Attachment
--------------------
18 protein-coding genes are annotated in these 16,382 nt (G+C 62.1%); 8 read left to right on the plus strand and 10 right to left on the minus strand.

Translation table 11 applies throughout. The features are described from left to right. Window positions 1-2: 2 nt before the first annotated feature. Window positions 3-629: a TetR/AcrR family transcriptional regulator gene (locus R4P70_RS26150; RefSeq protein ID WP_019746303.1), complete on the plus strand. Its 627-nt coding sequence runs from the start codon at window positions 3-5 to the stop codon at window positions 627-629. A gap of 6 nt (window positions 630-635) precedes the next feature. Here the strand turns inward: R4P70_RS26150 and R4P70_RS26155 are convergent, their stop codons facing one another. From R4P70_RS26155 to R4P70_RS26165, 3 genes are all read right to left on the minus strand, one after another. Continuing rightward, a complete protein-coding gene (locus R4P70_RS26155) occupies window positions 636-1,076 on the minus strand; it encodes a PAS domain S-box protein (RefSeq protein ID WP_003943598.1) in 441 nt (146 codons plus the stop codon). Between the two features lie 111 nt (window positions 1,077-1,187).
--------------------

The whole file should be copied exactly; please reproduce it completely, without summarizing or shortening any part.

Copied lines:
18 protein-coding genes are annotated in these 16,382 nt (G+C 62.1%); 8 read left to right on the plus strand and 10 right to left on the minus strand.

Translation table 11 applies throughout. The features are described from left to right. Window positions 1-2: 2 nt before the first annotated feature. Window positions 3-629: a TetR/AcrR family transcriptional regulator gene (locus R4P70_RS26150; RefSeq protein ID WP_019746303.1), complete on the plus strand. Its 627-nt coding sequence runs from the start codon at window positions 3-5 to the stop codon at window positions 627-629. A gap of 6 nt (window positions 630-635) precedes the next feature. Here the strand turns inward: R4P70_RS26150 and R4P70_RS26155 are convergent, their stop codons facing one another. From R4P70_RS26155 to R4P70_RS26165, 3 genes are all read right to left on the minus strand, one after another. Continuing rightward, a complete protein-coding gene (locus R4P70_RS26155) occupies window positions 636-1,076 on the minus strand; it encodes a PAS domain S-box protein (RefSeq protein ID WP_003943598.1) in 441 nt (146 codons plus the stop codon). Between the two features lie 111 nt (window positions 1,077-1,187).